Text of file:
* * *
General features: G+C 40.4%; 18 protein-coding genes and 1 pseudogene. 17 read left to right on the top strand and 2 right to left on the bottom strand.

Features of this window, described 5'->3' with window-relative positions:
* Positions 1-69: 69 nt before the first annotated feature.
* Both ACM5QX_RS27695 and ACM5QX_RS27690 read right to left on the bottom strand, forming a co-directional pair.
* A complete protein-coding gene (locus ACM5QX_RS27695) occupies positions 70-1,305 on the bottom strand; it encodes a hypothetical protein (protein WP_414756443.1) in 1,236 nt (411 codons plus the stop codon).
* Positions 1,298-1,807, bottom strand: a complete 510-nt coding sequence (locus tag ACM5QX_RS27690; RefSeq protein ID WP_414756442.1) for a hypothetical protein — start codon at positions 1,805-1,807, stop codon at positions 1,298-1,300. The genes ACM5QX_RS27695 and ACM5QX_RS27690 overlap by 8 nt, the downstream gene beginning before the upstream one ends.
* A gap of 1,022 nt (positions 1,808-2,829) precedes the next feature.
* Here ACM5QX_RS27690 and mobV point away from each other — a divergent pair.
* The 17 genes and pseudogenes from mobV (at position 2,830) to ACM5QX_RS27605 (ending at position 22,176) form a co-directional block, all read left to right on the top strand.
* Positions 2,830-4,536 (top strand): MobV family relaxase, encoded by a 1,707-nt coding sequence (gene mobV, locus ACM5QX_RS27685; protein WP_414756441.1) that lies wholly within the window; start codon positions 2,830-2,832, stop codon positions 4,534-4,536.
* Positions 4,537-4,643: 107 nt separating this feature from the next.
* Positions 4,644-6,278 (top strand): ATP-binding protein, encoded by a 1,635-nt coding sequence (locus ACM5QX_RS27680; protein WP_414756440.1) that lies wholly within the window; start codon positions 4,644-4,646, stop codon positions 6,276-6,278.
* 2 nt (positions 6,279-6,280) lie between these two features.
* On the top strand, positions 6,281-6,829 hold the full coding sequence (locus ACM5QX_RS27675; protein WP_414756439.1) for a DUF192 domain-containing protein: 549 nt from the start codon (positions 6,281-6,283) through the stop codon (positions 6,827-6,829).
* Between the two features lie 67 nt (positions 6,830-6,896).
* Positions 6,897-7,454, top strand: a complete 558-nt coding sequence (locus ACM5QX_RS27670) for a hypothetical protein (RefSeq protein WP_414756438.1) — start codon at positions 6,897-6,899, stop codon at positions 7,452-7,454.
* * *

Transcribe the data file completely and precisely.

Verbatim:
General features: G+C 40.4%; 18 protein-coding genes and 1 pseudogene. 17 read left to right on the top strand and 2 right to left on the bottom strand.

Features of this window, described 5'->3' with window-relative positions:
* Positions 1-69: 69 nt before the first annotated feature.
* Both ACM5QX_RS27695 and ACM5QX_RS27690 read right to left on the bottom strand, forming a co-directional pair.
* A complete protein-coding gene (locus ACM5QX_RS27695) occupies positions 70-1,305 on the bottom strand; it encodes a hypothetical protein (protein WP_414756443.1) in 1,236 nt (411 codons plus the stop codon).
* Positions 1,298-1,807, bottom strand: a complete 510-nt coding sequence (locus tag ACM5QX_RS27690; RefSeq protein ID WP_414756442.1) for a hypothetical protein — start codon at positions 1,805-1,807, stop codon at positions 1,298-1,300. The genes ACM5QX_RS27695 and ACM5QX_RS27690 overlap by 8 nt, the downstream gene beginning before the upstream one ends.
* A gap of 1,022 nt (positions 1,808-2,829) precedes the next feature.
* Here ACM5QX_RS27690 and mobV point away from each other — a divergent pair.
* The 17 genes and pseudogenes from mobV (at position 2,830) to ACM5QX_RS27605 (ending at position 22,176) form a co-directional block, all read left to right on the top strand.
* Positions 2,830-4,536 (top strand): MobV family relaxase, encoded by a 1,707-nt coding sequence (gene mobV, locus ACM5QX_RS27685; protein WP_414756441.1) that lies wholly within the window; start codon positions 2,830-2,832, stop codon positions 4,534-4,536.
* Positions 4,537-4,643: 107 nt separating this feature from the next.
* Positions 4,644-6,278 (top strand): ATP-binding protein, encoded by a 1,635-nt coding sequence (locus ACM5QX_RS27680; protein WP_414756440.1) that lies wholly within the window; start codon positions 4,644-4,646, stop codon positions 6,276-6,278.
* 2 nt (positions 6,279-6,280) lie between these two features.
* On the top strand, positions 6,281-6,829 hold the full coding sequence (locus ACM5QX_RS27675; protein WP_414756439.1) for a DUF192 domain-containing protein: 549 nt from the start codon (positions 6,281-6,283) through the stop codon (positions 6,827-6,829).
* Between the two features lie 67 nt (positions 6,830-6,896).
* Positions 6,897-7,454, top strand: a complete 558-nt coding sequence (locus ACM5QX_RS27670) for a hypothetical protein (RefSeq protein WP_414756438.1) — start codon at positions 6,897-6,899, stop codon at positions 7,452-7,454.